The Czech language is a subdivision of the Slavic language group and is West Slavic language. It is spoken by over 10 million native speakers with millions more who are fluent. It is closely related to the Slovak language and bears more resemblance to it than its West Slavic counterparts, Polish and Russian. The Czech language's origins are traced back as far as the sixth century when a tribe of Slavs were led by a hero of legend named Cech.
Much like other Slavic Languages, The Czech language has an old, middle, and modern period of its evolution. The Old Czech language was largely influenced by the Orthodox Church system in the 7th century. Up until that point there was no written Czech language and the missionaries from Orthodox Christianity brought with them Latin which became the written form of Old Czech.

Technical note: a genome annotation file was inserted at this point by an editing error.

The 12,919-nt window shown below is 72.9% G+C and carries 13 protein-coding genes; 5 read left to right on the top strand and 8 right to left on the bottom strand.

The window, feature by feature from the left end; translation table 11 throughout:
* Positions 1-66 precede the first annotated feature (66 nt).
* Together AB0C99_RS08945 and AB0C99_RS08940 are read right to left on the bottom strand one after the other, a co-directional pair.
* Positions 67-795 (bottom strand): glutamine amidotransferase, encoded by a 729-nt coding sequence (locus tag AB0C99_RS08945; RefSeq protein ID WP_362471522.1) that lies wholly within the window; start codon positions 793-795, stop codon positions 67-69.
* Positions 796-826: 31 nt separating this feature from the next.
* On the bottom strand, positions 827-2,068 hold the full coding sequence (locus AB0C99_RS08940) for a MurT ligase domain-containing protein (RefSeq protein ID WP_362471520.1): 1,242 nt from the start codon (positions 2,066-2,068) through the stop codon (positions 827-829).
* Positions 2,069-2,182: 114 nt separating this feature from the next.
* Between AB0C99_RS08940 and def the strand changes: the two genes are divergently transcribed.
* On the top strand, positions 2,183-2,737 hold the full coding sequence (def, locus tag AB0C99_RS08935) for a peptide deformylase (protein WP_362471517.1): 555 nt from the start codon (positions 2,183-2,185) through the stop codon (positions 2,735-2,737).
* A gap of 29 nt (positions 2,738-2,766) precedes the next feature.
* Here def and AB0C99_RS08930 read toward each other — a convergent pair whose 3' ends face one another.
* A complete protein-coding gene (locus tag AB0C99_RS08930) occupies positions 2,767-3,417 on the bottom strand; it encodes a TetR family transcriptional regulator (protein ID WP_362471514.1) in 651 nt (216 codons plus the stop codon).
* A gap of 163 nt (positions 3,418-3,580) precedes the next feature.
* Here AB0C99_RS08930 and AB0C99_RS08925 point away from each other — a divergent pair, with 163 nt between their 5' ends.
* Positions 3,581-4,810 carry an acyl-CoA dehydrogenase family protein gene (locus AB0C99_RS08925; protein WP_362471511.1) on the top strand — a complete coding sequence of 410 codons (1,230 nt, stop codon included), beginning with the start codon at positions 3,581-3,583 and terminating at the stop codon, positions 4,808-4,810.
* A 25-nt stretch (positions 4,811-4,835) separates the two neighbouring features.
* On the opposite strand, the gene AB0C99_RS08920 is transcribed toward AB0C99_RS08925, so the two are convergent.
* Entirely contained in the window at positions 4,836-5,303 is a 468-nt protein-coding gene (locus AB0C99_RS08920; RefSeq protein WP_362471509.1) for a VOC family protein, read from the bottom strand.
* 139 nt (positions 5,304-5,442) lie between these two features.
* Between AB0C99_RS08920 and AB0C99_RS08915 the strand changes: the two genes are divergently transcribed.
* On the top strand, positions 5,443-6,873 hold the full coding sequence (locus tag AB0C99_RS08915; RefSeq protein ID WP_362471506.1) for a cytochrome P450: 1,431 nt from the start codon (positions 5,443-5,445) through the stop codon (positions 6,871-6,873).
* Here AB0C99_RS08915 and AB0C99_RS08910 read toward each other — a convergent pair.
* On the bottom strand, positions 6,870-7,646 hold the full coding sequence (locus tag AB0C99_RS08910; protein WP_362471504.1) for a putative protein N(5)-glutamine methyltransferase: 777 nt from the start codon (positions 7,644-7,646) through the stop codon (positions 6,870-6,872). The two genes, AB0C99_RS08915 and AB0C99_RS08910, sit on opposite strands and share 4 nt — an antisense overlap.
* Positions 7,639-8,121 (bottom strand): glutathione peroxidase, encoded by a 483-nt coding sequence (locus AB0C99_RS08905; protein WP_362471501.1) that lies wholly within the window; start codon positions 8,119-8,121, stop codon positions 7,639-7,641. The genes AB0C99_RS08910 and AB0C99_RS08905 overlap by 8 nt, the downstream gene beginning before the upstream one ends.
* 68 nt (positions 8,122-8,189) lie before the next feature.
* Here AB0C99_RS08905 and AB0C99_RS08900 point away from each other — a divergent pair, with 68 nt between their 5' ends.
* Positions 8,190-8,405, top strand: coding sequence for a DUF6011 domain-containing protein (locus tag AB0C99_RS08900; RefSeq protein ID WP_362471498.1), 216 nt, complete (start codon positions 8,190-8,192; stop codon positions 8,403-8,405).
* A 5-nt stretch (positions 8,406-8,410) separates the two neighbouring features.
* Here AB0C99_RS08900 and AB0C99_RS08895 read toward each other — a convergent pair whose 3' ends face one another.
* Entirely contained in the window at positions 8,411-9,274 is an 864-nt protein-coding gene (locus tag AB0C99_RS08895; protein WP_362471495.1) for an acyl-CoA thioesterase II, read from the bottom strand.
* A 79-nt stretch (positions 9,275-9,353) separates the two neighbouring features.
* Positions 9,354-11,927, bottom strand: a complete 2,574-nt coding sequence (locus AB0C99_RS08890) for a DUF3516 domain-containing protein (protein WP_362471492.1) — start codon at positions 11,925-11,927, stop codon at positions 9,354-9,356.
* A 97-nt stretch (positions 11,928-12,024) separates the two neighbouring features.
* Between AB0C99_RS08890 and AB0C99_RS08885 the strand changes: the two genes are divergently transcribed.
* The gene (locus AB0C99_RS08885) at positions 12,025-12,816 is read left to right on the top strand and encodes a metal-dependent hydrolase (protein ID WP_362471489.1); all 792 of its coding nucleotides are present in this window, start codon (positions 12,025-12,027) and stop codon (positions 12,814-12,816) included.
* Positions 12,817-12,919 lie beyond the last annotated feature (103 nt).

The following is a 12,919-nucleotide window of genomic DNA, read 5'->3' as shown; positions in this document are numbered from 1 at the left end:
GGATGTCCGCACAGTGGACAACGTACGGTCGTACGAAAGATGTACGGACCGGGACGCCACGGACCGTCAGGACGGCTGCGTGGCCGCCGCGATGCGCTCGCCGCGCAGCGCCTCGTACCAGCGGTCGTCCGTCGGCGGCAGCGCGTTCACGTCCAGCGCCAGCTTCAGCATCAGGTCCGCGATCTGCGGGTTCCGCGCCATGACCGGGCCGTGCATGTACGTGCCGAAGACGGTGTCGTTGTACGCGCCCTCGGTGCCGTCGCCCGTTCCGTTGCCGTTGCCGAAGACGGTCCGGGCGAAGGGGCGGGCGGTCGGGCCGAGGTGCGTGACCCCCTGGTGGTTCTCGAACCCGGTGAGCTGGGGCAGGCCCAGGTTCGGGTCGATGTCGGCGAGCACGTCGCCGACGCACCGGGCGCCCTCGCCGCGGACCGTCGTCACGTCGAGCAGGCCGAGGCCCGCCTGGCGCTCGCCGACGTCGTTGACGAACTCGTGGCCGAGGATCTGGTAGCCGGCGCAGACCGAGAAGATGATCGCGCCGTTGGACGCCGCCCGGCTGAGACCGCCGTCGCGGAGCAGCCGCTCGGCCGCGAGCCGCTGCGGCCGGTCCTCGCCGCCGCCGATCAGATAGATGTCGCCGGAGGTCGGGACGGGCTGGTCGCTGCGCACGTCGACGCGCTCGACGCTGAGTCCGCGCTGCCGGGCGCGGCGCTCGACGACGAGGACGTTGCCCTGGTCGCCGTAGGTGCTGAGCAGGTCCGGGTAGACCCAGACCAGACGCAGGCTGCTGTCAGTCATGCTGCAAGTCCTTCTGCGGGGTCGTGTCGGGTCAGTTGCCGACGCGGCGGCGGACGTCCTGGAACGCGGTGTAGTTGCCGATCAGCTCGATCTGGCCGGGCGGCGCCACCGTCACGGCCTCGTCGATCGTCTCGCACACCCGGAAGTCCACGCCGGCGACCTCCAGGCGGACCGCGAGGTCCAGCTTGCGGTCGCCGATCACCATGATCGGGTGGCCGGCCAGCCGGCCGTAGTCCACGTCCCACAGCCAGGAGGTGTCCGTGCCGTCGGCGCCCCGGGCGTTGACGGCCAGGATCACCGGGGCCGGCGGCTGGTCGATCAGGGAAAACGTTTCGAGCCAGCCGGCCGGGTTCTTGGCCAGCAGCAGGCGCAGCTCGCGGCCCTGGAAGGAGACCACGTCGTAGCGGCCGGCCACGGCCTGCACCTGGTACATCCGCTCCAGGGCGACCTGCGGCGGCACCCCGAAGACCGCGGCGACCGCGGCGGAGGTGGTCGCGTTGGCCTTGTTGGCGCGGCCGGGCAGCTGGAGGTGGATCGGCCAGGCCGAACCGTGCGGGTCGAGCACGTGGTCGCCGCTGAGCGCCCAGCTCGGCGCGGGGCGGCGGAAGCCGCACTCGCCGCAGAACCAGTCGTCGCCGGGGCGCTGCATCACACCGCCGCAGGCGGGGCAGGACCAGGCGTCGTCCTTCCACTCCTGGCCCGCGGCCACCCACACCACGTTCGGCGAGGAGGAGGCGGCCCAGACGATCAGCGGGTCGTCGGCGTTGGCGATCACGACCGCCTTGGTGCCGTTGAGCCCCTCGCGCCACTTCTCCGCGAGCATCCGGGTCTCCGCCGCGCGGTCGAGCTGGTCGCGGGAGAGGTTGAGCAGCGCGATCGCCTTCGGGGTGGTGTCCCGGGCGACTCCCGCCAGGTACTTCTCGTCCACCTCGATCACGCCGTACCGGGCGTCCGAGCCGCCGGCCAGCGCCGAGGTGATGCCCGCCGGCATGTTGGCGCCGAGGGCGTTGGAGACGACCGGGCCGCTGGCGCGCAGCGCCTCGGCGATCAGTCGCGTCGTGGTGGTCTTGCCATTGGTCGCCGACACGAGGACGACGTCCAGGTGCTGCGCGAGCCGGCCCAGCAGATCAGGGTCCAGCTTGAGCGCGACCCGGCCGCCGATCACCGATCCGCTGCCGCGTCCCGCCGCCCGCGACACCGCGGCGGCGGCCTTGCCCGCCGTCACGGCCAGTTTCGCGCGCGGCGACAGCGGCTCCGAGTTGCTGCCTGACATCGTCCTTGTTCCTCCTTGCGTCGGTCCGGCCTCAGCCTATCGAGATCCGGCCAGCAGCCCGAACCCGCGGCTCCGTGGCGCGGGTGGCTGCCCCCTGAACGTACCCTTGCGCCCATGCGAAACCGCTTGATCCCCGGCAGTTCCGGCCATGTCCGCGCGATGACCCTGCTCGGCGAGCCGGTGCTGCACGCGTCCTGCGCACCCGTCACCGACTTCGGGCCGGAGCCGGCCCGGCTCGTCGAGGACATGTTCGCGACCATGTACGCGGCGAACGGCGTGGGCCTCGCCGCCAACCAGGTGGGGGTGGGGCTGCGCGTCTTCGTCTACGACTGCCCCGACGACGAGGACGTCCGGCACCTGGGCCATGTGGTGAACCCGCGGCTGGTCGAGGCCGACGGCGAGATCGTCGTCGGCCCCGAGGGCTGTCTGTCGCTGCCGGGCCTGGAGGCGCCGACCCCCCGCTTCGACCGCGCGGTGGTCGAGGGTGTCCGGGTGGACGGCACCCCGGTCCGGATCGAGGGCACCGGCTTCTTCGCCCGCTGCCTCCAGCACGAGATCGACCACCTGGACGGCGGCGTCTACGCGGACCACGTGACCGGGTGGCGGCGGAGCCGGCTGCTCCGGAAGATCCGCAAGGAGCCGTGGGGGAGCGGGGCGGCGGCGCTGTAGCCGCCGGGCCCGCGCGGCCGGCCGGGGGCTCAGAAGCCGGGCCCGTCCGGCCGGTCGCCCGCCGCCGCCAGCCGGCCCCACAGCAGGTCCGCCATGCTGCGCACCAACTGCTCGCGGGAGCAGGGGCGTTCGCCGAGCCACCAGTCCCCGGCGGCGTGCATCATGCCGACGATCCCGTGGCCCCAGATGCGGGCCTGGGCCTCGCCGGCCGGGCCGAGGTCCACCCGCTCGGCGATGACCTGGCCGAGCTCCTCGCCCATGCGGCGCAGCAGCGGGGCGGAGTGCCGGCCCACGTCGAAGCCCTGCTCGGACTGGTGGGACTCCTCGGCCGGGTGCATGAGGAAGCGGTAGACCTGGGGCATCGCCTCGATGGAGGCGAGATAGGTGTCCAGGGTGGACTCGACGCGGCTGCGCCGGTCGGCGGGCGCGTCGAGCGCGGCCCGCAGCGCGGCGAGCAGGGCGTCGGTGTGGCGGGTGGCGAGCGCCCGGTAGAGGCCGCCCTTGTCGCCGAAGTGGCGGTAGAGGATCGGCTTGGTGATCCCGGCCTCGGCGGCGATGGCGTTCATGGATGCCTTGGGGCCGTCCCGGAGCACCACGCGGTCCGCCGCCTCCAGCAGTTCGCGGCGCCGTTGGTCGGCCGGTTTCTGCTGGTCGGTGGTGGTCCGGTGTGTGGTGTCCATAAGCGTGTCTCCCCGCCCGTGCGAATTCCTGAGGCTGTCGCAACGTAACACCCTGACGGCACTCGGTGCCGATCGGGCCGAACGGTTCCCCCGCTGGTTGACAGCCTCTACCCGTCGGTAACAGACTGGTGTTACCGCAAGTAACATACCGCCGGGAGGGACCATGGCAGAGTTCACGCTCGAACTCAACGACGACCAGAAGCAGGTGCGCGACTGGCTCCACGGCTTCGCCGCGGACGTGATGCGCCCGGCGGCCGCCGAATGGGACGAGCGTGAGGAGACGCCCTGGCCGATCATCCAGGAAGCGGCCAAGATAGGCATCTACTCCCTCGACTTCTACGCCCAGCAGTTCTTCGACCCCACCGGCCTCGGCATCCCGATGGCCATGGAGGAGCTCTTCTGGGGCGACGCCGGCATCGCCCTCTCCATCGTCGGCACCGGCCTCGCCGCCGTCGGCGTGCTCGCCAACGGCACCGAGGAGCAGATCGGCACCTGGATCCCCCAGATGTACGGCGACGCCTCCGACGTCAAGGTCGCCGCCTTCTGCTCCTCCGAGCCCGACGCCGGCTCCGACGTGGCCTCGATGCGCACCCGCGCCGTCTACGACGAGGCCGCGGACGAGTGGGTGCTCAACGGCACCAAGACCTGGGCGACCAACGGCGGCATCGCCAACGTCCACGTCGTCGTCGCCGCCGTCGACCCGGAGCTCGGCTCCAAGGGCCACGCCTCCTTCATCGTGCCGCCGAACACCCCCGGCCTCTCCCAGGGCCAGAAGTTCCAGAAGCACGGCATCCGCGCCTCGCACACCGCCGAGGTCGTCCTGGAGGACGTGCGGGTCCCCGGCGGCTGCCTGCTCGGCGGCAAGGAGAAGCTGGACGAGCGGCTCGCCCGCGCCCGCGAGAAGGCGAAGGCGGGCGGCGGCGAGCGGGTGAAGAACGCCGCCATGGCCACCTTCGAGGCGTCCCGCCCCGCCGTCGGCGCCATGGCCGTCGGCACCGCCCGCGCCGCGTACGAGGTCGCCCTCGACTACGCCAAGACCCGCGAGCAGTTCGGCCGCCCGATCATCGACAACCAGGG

The Czech language eventually evolved into its modern form and is now actually one of the most regular written languages in all of Europe. It contains thirty-one letters, or graphemes, representing thirty sounds, and is one of the few orthographies that distinguishes vowel length.